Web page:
Drugs play the most important role in symptom relief. No agent has yet been found to alter the progressive course of the disease.
Treatment should begin only when it is judged necessary in each individual case. For example, a young man with a physically demanding job will require treatment before an older retired person. Two conflicting objectives have to be balanced: the desire for satisfactory relief of current symptoms and the avoidance of adverse effects as a result of long-continued treatment. There is debate as to whether the treatment should commence with levodopa or a synthetic dopamine agonist. Levodopa provides the biggest improvement in motor symptoms but its use is associated with the development dyskinesias, which are inevitable after some 5-10 years, and sometimes sooner. Dopamine agonists have a much less powerful motor effect but are less likely to produce dyskinesias. Some neurologists therefore prefer a dopamine agonist alone as the initial choice. Unfortunately, only about 30% of patients obtain a satisfactory motor response. An alternative, therefore, is to begin treatment with levodopa in low dose to get a good motor response, and to add a dopamine agonist when the initial benefit begins to wane. With either approach, it seems likely that the position after 5 years treatment may well be the same, but that by starting with levodopa the patient will have had the benefit of a earlier motor response.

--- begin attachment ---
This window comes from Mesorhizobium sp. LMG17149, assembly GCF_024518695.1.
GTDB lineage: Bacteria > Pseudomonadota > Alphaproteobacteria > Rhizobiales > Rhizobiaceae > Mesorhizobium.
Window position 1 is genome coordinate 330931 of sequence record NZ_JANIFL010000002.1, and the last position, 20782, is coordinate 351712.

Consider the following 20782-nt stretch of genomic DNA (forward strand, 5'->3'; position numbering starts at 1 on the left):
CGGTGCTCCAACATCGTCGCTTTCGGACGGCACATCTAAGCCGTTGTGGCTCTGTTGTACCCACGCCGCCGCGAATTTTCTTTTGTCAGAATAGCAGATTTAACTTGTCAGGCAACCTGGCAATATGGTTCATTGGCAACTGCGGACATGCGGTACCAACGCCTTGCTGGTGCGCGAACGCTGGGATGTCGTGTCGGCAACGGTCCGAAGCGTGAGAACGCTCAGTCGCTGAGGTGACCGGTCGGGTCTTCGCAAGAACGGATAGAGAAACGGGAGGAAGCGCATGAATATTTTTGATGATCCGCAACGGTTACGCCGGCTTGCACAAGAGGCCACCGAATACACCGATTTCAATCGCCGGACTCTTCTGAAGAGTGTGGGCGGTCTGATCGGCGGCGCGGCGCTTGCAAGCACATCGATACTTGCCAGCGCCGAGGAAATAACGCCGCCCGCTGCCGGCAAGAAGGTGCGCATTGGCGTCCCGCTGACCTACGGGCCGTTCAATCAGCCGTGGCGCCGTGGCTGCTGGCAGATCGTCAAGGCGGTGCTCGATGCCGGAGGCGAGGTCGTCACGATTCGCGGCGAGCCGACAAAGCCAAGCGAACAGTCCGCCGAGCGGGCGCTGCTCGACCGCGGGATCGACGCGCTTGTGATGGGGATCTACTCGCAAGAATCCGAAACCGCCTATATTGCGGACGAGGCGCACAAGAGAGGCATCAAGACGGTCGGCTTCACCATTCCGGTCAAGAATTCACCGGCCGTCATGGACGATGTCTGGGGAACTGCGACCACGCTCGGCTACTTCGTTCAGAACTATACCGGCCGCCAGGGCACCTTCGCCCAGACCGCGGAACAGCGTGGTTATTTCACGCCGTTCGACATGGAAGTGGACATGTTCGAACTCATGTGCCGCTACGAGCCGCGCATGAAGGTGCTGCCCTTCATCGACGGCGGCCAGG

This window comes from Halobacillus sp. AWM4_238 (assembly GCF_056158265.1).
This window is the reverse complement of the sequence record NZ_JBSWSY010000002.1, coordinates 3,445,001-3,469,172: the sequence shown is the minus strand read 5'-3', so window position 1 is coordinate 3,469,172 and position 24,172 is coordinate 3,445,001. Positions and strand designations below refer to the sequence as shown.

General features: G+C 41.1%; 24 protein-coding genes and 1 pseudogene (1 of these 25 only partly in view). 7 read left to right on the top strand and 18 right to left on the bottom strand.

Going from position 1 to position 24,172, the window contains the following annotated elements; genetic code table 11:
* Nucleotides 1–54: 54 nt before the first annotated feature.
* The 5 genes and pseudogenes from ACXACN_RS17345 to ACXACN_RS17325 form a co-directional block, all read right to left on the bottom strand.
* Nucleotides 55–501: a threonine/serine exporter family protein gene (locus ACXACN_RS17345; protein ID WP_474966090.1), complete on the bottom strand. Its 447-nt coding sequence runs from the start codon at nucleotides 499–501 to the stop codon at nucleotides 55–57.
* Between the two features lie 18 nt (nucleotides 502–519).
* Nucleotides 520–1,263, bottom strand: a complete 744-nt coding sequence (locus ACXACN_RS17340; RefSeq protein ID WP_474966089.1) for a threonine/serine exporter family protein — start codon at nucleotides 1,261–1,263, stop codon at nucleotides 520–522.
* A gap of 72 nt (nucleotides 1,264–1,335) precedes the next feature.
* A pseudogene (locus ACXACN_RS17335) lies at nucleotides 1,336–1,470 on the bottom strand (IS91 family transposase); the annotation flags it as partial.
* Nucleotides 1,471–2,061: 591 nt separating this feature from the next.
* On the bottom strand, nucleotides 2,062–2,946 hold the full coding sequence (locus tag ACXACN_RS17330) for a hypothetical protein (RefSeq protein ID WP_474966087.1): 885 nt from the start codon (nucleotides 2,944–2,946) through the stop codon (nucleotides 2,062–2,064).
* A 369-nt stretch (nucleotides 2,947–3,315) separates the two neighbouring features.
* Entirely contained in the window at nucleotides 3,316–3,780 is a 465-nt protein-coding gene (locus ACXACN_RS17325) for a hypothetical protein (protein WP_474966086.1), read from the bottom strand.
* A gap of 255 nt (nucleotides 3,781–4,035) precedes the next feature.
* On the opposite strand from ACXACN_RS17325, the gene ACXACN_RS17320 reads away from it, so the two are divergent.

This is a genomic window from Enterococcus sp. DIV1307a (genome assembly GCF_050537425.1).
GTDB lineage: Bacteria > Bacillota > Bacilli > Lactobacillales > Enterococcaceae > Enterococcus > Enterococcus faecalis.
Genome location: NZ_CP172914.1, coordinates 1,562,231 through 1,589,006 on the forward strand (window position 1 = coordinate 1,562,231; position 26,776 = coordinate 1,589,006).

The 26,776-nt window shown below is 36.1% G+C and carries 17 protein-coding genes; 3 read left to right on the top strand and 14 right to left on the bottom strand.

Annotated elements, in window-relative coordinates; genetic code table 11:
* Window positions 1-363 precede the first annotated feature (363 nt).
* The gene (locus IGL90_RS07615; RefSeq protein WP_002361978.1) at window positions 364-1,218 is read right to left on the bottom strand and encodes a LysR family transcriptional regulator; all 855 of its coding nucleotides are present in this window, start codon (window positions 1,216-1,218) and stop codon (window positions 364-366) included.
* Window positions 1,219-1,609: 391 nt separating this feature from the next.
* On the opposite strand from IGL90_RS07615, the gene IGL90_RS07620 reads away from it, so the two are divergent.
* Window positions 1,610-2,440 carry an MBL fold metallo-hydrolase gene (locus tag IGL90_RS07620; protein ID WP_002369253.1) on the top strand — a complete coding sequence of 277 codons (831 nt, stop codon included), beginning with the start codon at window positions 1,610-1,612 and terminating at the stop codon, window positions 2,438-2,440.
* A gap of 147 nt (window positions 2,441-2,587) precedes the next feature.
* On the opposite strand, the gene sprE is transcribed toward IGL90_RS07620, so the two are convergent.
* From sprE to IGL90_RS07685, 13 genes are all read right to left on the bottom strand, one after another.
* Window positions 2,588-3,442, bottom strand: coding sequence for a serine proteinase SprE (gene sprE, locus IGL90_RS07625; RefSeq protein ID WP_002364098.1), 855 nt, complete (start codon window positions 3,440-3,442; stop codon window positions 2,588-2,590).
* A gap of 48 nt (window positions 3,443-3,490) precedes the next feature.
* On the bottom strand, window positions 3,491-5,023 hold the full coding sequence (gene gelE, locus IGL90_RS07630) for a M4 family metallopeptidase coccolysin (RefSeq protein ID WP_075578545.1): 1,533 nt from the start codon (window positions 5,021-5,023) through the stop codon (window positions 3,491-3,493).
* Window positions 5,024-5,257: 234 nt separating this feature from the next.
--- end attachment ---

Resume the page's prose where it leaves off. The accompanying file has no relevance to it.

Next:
Antimuscarinic drugs are suitable only for younger patients predominantly troubled with tremor and rigidity. They do not benefit bradykinesia, the main disabling symptom. The unwanted effects of acute angle glaucoma, retention of urine, constipation and psychiatric disturbance are general contraindications to the use of antimuscarinics in the elderly.
Amantadine or selegiline can delay the use of either levodopa or a synthetic dopamine agonist in the early stages of the disease if mild symptomatic benefit is required, but this approach is seldom necessary.
A typical course is that for about 2-4 years on treatment with levodopa or a dopamine agonist, the patient's disability and motor performance remains near normal despite progression of the underlying disease. After some 5 years, about 50% of patients
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